Monday, August 2, 2010
Despite our unpreparedness, the Muskeg Falls were terrific, small but mighty. My niece and daughter moved forward for a closer look, a little too close maybe? Nevertheless, there were no bear encounters, thankfully.
Later during the weekend, Holly invited us to hike to Twin Falls but en route she was paged to her job at the hospital so she suggested we go on without her. No problem, right? Along with my wife and four kids (hers & ours), we confidently set off seeking adventure, exercise and beauty in the Rocky Mountains. My son and I could probably handle this hike into unknown territory considering that between us we had two years of Junior Forest Warden experience. We're practically boy scouts! After all, we whittled a paddle we've never used, but it looks cool hanging in the shed. And my son recently taught me how to start a ATV. What could go wrong?
With little difficulty, we found the entrance sign, merely glanced at it and headed up the hill packing plenty of enthusiasm but again no bear spray. Holly told us it would be a quick half a kilometer jaunt. Something seemed wrong though. Was it the sky spitting raindrops? Was it the gunfire we heard somewhere across the ravine? Was it the giant ribcage of a deer/elk/moose/missing person (?) next to the trail? Was it the plastic grocery bag hanging from the tree that "marked" the trail? I remember thinking, could that contain human remains?
But of course we ignored our instincts and plodded onward next to a deep, washed-out ravine that sagged at the edges. The word "trail" does not suffice. There was not much marked or beaten about this path. It was more like the impression of a path and as my wife noted with silent consternation, it was completely loaded with many, many varieties of berries. While I imagined where they might find our bodies after we were all axe-murdered she apparently wondered how many bears were currently eating all the delicious berries up the trail around the next bend?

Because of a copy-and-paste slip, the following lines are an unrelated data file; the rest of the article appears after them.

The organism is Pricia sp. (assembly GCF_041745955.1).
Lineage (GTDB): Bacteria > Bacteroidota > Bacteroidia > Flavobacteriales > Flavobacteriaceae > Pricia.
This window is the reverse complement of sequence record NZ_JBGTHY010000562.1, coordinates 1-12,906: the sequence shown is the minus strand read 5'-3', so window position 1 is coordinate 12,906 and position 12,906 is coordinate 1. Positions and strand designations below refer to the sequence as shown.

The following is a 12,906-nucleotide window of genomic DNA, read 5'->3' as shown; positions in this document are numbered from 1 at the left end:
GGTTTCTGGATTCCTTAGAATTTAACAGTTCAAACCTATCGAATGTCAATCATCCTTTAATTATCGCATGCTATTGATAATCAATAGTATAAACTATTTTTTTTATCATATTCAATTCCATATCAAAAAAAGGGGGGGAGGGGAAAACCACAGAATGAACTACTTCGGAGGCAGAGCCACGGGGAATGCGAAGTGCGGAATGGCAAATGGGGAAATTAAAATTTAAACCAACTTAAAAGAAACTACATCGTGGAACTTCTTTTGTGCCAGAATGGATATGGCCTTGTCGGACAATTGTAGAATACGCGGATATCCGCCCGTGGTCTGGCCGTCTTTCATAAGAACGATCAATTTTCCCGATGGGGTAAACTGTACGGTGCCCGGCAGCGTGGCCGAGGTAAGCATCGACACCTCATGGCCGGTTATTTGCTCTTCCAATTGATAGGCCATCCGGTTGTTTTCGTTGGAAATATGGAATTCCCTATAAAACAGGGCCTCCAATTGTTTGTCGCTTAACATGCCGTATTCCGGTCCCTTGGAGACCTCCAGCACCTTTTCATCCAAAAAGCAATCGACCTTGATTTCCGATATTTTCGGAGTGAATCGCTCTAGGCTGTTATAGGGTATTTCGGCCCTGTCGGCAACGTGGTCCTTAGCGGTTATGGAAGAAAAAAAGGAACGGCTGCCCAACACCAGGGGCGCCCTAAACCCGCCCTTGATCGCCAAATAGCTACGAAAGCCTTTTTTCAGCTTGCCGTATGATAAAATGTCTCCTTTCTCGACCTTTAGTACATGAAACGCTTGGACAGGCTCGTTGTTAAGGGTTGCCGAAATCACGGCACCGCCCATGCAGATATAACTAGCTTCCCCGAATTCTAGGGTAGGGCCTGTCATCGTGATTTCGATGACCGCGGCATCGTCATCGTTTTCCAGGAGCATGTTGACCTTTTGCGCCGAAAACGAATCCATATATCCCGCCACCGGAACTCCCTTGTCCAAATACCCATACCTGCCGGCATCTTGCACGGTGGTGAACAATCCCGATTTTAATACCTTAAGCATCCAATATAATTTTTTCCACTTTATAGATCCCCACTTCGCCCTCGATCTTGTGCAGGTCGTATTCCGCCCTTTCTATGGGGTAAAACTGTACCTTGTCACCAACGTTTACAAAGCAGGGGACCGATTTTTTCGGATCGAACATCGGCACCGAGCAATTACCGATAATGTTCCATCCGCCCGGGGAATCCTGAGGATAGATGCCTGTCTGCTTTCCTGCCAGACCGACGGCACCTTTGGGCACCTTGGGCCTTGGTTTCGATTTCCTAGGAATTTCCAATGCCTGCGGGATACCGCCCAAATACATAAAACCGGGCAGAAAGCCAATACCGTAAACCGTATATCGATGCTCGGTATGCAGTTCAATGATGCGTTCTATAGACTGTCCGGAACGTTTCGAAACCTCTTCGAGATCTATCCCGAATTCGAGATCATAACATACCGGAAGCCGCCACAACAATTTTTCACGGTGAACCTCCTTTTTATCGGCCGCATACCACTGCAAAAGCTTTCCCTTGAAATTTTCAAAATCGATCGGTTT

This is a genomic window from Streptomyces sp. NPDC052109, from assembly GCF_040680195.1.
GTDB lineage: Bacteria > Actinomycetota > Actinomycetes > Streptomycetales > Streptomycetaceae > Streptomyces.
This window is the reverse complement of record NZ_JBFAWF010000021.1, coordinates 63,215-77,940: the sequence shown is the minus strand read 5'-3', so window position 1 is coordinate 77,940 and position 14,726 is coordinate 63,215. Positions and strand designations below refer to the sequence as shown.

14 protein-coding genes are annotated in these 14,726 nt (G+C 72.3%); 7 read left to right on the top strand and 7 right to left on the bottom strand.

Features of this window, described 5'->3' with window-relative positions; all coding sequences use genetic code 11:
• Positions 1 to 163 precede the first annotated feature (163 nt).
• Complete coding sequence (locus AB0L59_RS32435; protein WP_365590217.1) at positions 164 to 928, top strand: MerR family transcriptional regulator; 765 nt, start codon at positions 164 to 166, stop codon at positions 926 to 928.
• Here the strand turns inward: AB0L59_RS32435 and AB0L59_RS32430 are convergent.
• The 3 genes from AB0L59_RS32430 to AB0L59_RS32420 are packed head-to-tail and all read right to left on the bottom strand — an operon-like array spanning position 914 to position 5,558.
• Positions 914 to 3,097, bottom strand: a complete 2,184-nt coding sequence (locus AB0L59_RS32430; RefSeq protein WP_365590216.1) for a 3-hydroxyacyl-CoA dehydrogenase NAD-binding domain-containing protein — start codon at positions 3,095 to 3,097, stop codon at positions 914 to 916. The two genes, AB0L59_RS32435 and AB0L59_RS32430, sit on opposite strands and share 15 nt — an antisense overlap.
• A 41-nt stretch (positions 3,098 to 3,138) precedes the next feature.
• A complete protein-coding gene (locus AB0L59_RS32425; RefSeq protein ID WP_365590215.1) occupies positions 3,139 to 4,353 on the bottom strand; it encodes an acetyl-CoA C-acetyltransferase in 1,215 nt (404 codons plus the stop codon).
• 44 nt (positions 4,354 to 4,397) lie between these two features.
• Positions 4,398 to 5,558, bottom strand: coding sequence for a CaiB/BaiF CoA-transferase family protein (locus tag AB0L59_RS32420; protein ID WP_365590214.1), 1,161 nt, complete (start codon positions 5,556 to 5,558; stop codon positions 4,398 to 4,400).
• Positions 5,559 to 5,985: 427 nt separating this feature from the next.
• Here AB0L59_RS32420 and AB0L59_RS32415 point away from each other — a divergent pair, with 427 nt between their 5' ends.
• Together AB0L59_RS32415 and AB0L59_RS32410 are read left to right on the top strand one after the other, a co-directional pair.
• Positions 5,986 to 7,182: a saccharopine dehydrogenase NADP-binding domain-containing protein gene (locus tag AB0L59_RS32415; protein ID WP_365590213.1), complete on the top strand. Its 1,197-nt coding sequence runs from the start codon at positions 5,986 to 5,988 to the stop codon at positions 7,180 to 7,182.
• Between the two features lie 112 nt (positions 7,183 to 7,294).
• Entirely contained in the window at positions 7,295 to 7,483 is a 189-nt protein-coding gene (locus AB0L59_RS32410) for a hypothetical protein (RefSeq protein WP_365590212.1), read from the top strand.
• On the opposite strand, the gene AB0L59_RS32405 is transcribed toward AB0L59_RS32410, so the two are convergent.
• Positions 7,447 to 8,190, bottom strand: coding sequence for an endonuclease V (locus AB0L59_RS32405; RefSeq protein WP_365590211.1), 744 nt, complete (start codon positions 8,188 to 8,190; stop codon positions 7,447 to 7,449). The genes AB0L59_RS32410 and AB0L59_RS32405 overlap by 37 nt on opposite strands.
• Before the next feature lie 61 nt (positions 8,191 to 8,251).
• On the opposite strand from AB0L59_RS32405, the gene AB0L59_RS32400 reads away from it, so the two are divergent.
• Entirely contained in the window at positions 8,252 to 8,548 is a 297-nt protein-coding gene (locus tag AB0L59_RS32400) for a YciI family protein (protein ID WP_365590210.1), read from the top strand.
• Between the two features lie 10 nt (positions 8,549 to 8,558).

We were too busy to really discuss our fears with each other though. I was attempting to prevent our 9-year-old niece from careening into the ravine as she trekked ahead of me in her flip-flops. Meanwhile, she was trying to prevent our 8-year-old nephew from jumping into the ravine with curiosity and excitement. (Who knows where our kids were for most of it?) Over a kilometer into the wild we finally decided we were not on the right trail (duh) and convinced the kids to return to the vehicle and although we did not suggest it, we were glad they made as much noise as possible en route back to safety. Other than one chipmunk and the as yet undetermined carcass and bones near the beginning of the "well marked trail," we did not encounter any animals, more specifically, bears.
Since we never did find the falls, I now like to refer to Twin Falls as the Imaginary Falls or perhaps The-place-where-we-likely-would-have-died-and-no-one-would've-ever-found-our-bodies-if-we-had-continued-onward-along-the-Godforsaken-closed-to-tourists-Twin-Falls-Trail-for-a-mere-five-minutes-more Falls.
It is a great place to visit, but I wouldn't want to die there.